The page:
Pre-nuptial agreements are often recommended by attorneys as an excellent way to protect oneself in the event of a divorce. However, it is important to understand that prenuptial agreements may be subject to invalidation if the terms are found to be unconscionable. Such agreements are not indestructible. Knowing the law surrounding the validity of a prenuptial agreement is recommended for those preparing to enter into a prenuptial agreement as well as for those seeking to find a way out of the agreement.
The validity of a prenuptial agreement is based first on when the agreement was signed. An agreement signed prior to January 1, 1990 isd evaluated based on the common law principles of fairness and reasonableness. Courts will evaluate the following in determining whether a prenuptial agreement is valid:
- Whether or not the agreement created an unforeseen state of poverty
- Whether or not both parties had total knowledge of each other’s finances before signing the agreement
- Whether the agreement was entered into voluntarily
- Whether the agreement was fair and reasonable at the time the agreement was enforced
For agreements entered into after January 1, 1990, the Illinois Uniform Premarital Agreement Act (IUPAA) governs the validity. (750 ILCS 10/) The IUPAA differs slightly from the pre-1990 standard in that its main component of evaluation is “unconscionability.” Under the IUPAA the court must find that one party (1) did not sign the agreement voluntarily, or (2) the agreement was unconscionable. Unconscionable is a term used to describe agreements entered into unfairly, without adequate information, under oppression, or without reasonable disclosure of the financial position of the other party.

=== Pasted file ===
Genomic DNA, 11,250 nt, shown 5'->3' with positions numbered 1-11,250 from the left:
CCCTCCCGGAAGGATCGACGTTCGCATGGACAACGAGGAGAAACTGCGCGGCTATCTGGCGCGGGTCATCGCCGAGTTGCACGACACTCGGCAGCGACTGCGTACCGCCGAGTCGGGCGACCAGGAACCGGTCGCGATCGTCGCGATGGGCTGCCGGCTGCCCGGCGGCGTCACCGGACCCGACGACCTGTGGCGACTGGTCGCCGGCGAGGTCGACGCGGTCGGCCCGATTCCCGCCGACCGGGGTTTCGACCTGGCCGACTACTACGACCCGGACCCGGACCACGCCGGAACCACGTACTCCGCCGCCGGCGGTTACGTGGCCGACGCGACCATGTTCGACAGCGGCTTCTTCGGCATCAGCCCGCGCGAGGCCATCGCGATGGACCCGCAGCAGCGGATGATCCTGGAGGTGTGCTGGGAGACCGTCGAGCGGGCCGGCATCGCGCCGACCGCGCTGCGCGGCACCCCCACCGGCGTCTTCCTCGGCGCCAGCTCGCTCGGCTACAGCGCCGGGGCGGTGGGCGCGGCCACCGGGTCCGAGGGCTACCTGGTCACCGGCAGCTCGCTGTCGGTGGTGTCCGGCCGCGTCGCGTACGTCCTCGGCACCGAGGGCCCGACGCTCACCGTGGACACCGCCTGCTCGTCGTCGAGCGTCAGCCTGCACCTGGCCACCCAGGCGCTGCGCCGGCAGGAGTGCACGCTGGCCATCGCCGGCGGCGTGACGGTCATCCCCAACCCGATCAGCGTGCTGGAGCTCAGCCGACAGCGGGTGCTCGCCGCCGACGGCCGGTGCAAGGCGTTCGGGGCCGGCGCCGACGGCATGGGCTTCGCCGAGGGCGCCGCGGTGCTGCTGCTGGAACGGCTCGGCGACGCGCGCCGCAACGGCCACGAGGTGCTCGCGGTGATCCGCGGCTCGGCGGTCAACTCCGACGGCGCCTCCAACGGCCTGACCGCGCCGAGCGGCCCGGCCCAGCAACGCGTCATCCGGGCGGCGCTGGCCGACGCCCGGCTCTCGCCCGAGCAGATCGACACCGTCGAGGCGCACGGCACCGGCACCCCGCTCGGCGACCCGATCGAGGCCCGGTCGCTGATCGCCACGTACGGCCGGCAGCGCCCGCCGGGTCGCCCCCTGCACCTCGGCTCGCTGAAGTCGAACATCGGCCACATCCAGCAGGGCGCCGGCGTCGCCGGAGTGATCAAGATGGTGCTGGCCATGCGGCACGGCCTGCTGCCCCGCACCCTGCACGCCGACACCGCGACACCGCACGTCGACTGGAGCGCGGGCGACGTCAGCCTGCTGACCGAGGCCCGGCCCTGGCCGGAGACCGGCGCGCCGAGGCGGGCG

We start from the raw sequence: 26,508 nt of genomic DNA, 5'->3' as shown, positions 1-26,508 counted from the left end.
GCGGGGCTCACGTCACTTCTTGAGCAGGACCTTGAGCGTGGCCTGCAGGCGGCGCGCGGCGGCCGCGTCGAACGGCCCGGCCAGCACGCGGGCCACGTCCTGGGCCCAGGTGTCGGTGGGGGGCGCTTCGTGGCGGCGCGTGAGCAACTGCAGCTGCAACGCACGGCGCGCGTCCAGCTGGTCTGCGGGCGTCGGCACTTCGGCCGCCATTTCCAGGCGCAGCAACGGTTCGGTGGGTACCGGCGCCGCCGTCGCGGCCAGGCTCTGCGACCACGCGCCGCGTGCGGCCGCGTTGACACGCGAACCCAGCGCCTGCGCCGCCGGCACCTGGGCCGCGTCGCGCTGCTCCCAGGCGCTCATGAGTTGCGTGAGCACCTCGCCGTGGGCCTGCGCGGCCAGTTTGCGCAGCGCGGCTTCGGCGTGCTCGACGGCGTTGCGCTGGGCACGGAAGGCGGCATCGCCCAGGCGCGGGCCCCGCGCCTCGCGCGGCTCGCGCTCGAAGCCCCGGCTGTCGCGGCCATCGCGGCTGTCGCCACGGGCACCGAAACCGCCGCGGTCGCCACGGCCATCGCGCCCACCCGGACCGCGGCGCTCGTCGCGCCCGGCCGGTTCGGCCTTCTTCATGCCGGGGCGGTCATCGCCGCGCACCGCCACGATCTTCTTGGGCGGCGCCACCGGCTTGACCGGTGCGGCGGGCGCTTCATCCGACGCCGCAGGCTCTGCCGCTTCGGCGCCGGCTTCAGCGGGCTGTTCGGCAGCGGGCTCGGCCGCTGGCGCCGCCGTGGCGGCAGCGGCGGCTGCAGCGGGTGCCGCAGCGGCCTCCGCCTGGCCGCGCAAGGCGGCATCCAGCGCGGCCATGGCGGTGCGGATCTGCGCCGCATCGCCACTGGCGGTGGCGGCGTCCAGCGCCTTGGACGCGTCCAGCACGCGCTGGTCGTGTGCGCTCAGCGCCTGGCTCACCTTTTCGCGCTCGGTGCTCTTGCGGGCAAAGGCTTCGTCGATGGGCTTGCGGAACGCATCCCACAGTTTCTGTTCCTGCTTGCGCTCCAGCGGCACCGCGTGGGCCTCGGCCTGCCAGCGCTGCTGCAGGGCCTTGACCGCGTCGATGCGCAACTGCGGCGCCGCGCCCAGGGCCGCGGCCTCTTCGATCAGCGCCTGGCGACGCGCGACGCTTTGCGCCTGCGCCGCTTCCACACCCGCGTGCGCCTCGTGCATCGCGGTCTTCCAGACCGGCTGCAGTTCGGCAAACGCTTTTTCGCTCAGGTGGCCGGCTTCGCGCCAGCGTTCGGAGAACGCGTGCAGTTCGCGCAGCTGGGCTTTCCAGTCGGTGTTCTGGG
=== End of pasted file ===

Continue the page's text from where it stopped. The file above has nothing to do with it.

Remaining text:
The judge will have a great amount of discretion when determining the validity of a challenged prenuptial agreement. Additionally, a party seeking to escape the legal bounds of a prenuptial agreement must prove that the agreement was unconscionable at the time of execution, meaning he/she must prove that he/she was not provided with sufficient knowledge about the other party’s true financial position when entering into the agreement, or that he/she could not have reasonably known of the other party’s financial position.
For more information on divorce and prenuptial agreements, feel free to contact The Law Office of Bradley R. Tengler in Rockford, IL at 815-981-4859 for a free consultation. Please note, the above does not constitute legal advice. Please discuss your specific rights with an attorney in your own jurisdiction.